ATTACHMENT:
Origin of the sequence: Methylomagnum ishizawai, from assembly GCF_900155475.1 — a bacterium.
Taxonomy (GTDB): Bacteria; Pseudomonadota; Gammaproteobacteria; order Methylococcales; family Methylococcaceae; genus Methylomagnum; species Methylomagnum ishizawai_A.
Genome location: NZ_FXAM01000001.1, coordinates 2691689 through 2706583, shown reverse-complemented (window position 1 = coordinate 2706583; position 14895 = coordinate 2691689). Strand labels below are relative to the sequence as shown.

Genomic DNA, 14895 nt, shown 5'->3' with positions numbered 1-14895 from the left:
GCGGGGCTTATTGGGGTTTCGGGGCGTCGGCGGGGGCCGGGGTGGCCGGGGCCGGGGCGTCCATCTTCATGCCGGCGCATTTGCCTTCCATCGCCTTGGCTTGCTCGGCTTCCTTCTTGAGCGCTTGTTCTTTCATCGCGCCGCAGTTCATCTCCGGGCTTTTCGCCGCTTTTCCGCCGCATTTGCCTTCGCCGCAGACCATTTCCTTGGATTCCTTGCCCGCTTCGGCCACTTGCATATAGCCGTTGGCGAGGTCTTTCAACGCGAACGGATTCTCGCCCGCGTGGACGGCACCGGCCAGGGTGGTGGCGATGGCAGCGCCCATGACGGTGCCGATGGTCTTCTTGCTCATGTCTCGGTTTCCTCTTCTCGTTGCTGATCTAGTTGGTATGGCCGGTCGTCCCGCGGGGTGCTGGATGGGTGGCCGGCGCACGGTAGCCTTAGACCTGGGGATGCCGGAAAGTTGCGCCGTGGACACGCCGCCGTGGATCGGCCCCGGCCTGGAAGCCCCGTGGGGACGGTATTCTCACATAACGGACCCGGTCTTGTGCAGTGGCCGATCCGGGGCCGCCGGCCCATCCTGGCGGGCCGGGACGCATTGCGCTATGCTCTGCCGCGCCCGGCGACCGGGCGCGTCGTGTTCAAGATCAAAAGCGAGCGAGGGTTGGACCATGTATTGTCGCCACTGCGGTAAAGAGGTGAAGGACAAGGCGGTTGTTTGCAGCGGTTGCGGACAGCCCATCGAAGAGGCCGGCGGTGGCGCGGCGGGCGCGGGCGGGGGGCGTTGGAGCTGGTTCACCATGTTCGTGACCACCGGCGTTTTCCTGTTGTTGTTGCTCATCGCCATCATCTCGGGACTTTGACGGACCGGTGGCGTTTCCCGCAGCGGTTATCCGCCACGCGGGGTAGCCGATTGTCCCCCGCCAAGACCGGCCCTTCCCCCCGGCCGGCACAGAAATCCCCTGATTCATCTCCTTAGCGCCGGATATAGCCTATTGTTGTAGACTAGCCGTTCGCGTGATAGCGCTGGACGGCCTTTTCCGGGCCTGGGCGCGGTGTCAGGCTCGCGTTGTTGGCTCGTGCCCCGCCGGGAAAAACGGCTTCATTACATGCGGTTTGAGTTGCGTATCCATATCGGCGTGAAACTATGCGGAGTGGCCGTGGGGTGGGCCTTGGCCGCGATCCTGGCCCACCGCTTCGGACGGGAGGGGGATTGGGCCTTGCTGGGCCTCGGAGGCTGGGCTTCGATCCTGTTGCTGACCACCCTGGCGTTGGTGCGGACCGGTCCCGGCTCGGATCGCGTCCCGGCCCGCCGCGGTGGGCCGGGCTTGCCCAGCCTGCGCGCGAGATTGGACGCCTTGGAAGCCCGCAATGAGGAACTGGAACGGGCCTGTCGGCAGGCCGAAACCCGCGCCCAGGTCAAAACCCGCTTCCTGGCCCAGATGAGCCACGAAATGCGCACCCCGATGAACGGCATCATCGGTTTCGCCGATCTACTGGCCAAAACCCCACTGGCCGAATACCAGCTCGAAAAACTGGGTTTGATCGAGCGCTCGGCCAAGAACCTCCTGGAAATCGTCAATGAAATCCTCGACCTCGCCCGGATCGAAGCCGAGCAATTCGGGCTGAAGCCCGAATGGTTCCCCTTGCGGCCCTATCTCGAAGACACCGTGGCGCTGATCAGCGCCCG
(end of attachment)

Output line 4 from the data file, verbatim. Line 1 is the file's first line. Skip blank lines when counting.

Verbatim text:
Genomic DNA, 14895 nt, shown 5'->3' with positions numbered 1-14895 from the left: